I think it depends on what you are using to view the thumbnails. I don't know if they show up in Canon's software (I would assume they would) but if you're like almost everyone I know, you're not using Canon's software (and the same goes for us Nikon folks too). If you use PS/CS with Adobe Raw Converter and the updated ARC definitions (free on the Adobe website) you should see them in the file browser. When I first installed PS/CS, the ARC list did not include my camera, the Nikon D70. After I updated the list at the Adobe site, it worked fine. It may be that way for the 10D as well.
I use ThumbsPlus for my quick browsing and its an older version which does not have the current digital camera raw converters, so I also see only the JPGs in that program, even though they're in the same folder. I don't know know if the update to T+ will have the new converter, but it doesn't matter much because I use the JPGs for selection and editing anyway. I have kind of a convoluted workflow on this, and am working on a better one. After I import all the pairs of files into folder, I re-sort based on file type using PS/CS File Browser, then select and move all the JPGs to a sub-folder. Then I run a batch command to re-number all the files in each folder, so they still have the same numbers (with something more interesting than "DSC_1234") and the proper extension. I do it before I delete anything so I'm sure the re-numbered pairs still match up. Then I can go use the PS/CS file browser to flag whatever JPGs I want to delete, but I don't delete them yet. I move them back into the folder with the RAW files, re-sort by filename (so the pairs are next to each other) and delete both the RAW and the JPG of the same image, using the flagged files as my guide. I then copy the JPGs back into the sub-folder and auto-resize them as I do, to a size that's easier for viewing by clients. These are also the files I burn to a CD for copyright registration. I'm sure there is a faster way to do all this, but I'm still working on it. BTW, this is one of the reasons I bought a new faster computer. My last digital shoot had 876 RAW+JPG images, and my camera doesn't even make very big RAW files.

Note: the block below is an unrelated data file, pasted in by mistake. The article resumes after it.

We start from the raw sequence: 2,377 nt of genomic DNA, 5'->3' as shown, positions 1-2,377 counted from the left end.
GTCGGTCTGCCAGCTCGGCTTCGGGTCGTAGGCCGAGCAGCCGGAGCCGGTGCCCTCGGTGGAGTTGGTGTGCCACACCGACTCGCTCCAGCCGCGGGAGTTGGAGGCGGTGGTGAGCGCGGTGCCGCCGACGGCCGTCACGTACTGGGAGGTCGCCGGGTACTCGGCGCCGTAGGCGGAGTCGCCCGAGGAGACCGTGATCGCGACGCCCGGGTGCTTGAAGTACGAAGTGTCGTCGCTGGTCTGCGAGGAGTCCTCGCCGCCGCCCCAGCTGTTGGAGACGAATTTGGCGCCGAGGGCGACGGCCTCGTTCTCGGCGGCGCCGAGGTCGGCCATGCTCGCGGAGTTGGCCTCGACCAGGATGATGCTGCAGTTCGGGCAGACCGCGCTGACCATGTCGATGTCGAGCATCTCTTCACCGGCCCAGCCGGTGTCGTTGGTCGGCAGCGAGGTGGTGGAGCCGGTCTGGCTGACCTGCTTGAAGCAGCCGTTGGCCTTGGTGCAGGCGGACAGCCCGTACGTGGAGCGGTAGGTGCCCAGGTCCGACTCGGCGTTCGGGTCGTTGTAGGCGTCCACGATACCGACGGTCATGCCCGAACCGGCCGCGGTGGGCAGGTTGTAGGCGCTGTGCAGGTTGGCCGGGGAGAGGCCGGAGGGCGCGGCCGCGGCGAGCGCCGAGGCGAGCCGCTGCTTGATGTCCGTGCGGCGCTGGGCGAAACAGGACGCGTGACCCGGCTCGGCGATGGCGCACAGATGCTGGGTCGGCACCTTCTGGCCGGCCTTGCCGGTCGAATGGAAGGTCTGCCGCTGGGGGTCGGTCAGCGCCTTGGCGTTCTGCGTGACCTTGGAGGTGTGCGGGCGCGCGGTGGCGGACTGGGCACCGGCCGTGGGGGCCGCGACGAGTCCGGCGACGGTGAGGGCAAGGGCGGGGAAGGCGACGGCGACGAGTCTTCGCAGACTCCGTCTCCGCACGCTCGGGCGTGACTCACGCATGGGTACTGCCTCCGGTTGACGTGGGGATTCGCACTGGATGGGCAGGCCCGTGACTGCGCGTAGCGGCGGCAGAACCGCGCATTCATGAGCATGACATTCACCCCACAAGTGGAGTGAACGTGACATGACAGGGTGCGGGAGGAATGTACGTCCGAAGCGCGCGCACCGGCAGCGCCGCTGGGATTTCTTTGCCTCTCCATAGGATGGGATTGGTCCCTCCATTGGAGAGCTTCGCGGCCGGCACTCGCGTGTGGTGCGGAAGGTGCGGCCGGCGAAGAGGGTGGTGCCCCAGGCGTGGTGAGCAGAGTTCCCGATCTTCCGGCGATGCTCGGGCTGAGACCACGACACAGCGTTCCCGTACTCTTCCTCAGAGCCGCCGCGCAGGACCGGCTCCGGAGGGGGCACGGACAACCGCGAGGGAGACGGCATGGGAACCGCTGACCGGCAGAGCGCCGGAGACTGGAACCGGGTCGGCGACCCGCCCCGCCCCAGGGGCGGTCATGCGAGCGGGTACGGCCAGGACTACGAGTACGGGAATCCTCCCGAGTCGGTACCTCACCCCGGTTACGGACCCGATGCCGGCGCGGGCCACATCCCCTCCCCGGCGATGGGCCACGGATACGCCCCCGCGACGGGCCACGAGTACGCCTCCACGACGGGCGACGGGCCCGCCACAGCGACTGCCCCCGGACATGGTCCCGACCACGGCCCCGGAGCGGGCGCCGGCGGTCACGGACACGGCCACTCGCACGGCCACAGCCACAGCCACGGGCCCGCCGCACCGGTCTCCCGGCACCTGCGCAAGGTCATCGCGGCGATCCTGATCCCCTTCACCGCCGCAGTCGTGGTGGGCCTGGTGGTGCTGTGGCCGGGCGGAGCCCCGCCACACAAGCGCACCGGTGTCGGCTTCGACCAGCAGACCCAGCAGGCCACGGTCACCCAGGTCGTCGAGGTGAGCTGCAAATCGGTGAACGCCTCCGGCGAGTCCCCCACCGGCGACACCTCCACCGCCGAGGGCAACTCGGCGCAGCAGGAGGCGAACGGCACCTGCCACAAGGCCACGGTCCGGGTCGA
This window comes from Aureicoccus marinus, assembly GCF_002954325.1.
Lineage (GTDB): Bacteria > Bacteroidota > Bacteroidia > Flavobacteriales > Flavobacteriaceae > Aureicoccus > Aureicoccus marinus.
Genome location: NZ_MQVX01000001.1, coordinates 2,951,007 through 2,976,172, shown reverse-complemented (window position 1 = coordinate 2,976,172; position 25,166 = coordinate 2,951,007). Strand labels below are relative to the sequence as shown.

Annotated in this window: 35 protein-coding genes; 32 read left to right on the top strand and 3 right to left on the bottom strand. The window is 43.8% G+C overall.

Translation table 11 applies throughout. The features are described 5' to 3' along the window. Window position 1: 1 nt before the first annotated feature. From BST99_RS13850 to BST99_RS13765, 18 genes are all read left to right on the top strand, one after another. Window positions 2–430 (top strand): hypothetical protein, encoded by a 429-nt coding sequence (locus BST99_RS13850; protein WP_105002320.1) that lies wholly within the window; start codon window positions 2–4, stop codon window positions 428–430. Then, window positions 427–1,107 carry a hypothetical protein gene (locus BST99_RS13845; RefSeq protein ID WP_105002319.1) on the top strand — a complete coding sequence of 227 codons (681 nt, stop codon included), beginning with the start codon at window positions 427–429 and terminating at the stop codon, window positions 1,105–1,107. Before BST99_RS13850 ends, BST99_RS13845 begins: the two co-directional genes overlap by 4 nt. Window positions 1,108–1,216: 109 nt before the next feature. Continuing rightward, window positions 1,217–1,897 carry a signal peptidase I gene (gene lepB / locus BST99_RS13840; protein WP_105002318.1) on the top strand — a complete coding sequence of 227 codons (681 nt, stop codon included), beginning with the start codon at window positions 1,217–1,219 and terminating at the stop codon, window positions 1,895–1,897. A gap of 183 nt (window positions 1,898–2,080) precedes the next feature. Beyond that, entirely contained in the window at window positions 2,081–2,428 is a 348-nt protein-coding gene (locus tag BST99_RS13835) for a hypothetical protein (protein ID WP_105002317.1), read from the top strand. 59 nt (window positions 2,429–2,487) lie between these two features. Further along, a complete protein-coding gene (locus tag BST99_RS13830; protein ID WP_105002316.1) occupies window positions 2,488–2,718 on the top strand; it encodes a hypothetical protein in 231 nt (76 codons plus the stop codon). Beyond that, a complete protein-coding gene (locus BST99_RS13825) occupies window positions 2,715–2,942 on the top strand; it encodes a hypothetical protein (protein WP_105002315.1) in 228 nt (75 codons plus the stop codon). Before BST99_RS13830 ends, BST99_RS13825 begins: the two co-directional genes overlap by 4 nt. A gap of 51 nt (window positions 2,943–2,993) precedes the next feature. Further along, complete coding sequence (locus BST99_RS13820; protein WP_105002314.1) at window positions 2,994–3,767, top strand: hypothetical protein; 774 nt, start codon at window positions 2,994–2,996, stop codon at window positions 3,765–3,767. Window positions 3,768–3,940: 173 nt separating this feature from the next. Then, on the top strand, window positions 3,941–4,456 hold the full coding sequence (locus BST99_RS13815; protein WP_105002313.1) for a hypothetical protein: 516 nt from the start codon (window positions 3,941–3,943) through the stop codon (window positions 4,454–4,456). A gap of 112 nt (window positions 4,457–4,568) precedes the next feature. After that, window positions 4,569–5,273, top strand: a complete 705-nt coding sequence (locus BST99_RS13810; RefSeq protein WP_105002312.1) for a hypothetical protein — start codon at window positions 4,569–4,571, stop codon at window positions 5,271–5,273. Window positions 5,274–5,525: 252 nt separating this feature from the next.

Andy Pearlman Studio